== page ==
Perdue and Zinke told reporters that they want the farm bill to give them management reforms, including for the U.S. Forest Service and Interior Department agencies to have authority to work with local governments and tribes as well as states on fire suppression. Perdue said they also want "categorical exclusions" so that the government can authorize the thinning of trees and the removal of dead and dying trees after a fire.
"We are not talking about clear-cutting," Perdue said.
Noting that the world has been focused on the California fires, Perdue said, "These are disasters we can do something about. We need the authority do that."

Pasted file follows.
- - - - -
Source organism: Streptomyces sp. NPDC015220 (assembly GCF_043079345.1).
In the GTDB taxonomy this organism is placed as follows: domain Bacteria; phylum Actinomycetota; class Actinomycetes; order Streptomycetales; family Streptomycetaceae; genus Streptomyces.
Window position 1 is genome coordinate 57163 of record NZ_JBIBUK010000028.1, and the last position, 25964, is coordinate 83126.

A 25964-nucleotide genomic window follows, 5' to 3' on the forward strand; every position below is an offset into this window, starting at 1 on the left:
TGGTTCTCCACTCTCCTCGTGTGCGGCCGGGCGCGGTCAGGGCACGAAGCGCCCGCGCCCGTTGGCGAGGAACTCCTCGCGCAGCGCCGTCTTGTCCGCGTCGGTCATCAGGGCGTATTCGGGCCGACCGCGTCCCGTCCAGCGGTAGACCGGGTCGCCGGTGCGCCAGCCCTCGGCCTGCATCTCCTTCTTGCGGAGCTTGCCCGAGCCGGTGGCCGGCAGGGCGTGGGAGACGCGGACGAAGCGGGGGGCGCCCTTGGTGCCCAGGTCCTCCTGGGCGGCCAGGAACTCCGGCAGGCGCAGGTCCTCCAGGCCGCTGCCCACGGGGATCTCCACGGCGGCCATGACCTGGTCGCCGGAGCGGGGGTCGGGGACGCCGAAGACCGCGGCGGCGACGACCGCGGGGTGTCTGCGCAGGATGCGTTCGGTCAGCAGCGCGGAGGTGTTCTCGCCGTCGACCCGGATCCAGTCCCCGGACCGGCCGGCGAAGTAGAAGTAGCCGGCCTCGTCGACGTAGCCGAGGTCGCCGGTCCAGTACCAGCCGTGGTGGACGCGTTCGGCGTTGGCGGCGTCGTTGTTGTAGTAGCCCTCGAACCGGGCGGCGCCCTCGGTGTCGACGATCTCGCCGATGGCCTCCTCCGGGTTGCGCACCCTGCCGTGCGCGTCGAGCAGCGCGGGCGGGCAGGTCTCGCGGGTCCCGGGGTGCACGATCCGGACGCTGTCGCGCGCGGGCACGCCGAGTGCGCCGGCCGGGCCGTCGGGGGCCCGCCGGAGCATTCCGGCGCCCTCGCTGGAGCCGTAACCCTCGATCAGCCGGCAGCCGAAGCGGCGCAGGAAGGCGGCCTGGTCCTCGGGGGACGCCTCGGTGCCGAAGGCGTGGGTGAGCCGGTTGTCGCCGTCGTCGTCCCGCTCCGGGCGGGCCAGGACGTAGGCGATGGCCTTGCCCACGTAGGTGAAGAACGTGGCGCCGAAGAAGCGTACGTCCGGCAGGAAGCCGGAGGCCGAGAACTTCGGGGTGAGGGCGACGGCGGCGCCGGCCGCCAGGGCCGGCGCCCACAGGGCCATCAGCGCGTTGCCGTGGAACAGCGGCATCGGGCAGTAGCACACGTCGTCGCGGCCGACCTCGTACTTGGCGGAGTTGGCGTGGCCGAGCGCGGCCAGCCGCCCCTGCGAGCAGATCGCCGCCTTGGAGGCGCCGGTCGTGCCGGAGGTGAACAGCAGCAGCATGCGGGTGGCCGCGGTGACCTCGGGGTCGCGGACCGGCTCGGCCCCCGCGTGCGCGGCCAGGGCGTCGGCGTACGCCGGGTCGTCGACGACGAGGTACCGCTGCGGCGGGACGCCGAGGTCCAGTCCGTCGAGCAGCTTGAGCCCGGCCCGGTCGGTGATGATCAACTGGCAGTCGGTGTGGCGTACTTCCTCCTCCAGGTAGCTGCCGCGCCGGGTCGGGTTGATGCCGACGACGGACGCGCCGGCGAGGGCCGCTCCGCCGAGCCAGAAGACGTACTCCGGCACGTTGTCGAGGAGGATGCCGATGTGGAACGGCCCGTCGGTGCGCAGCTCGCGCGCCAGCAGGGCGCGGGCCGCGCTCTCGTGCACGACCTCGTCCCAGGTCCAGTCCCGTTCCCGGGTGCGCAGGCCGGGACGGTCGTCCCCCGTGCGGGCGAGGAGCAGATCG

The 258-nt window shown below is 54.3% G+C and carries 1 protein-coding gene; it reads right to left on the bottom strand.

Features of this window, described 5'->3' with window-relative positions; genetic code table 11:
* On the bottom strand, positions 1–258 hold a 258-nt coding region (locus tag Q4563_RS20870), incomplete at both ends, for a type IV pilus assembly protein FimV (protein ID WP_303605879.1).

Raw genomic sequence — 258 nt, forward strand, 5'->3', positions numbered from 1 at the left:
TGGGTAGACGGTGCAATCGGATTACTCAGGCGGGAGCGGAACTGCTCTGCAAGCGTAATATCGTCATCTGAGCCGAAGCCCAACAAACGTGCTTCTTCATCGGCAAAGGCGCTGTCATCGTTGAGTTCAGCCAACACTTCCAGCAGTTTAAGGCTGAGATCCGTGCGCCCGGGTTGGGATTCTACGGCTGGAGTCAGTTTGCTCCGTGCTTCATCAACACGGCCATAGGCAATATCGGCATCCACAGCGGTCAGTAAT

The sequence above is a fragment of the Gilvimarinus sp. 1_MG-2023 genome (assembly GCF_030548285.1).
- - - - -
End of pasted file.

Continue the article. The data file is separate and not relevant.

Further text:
Other reports signal that House Ag Committee Chair Mike Conaway- soon to become ranking member Conaway- has thrown in the towel on his SNAP Program Work Requirements- which should clear the way on the Nutrition Title.
Most Washington watchers believe progress must be seen this week- or there may not be enough time to get the detail work done to have the Conference Report approved in both bodies and sent to the White House.
Of course- we heard we had to have a deal before Thanksgiving for the same reason.